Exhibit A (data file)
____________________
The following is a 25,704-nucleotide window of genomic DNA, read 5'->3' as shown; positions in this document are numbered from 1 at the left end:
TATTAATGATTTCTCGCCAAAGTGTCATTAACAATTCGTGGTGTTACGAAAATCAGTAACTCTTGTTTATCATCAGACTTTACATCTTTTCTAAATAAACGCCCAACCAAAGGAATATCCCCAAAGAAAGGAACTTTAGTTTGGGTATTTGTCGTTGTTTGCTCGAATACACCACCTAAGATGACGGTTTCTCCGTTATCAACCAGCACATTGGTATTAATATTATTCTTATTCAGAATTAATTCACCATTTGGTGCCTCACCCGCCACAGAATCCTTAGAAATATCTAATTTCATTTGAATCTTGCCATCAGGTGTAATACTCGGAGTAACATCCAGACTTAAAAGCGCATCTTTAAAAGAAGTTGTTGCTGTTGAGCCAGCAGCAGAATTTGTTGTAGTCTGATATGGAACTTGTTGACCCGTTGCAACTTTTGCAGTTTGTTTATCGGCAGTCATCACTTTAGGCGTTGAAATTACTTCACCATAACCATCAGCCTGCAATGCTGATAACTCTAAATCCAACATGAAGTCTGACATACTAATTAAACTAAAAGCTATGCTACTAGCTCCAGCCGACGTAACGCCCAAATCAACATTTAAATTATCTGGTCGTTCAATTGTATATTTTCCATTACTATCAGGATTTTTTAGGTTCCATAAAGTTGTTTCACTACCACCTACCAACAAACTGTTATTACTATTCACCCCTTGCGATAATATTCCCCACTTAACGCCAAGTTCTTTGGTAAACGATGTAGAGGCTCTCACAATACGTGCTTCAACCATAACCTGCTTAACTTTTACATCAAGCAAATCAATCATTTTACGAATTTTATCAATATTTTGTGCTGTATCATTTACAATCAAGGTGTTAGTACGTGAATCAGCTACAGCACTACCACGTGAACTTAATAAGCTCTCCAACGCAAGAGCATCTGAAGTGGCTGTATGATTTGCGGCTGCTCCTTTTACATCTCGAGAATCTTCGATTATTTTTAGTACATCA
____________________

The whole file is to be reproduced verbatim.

The following is a 25,704-nucleotide window of genomic DNA, read 5'->3' as shown; positions in this document are numbered from 1 at the left end:
TATTAATGATTTCTCGCCAAAGTGTCATTAACAATTCGTGGTGTTACGAAAATCAGTAACTCTTGTTTATCATCAGACTTTACATCTTTTCTAAATAAACGCCCAACCAAAGGAATATCCCCAAAGAAAGGAACTTTAGTTTGGGTATTTGTCGTTGTTTGCTCGAATACACCACCTAAGATGACGGTTTCTCCGTTATCAACCAGCACATTGGTATTAATATTATTCTTATTCAGAATTAATTCACCATTTGGTGCCTCACCCGCCACAGAATCCTTAGAAATATCTAATTTCATTTGAATCTTGCCATCAGGTGTAATACTCGGAGTAACATCCAGACTTAAAAGCGCATCTTTAAAAGAAGTTGTTGCTGTTGAGCCAGCAGCAGAATTTGTTGTAGTCTGATATGGAACTTGTTGACCCGTTGCAACTTTTGCAGTTTGTTTATCGGCAGTCATCACTTTAGGCGTTGAAATTACTTCACCATAACCATCAGCCTGCAATGCTGATAACTCTAAATCCAACATGAAGTCTGACATACTAATTAAACTAAAAGCTATGCTACTAGCTCCAGCCGACGTAACGCCCAAATCAACATTTAAATTATCTGGTCGTTCAATTGTATATTTTCCATTACTATCAGGATTTTTTAGGTTCCATAAAGTTGTTTCACTACCACCTACCAACAAACTGTTATTACTATTCACCCCTTGCGATAATATTCCCCACTTAACGCCAAGTTCTTTGGTAAACGATGTAGAGGCTCTCACAATACGTGCTTCAACCATAACCTGCTTAACTTTTACATCAAGCAAATCAATCATTTTACGAATTTTATCAATATTTTGTGCTGTATCATTTACAATCAAGGTGTTAGTACGTGAATCAGCTACAGCACTACCACGTGAACTTAATAAGCTCTCCAACGCAAGAGCATCTGAAGTGGCTGTATGATTTGCGGCTGCTCCTTTTACATCTCGAGAATCTTCGATTATTTTTAGTACATCA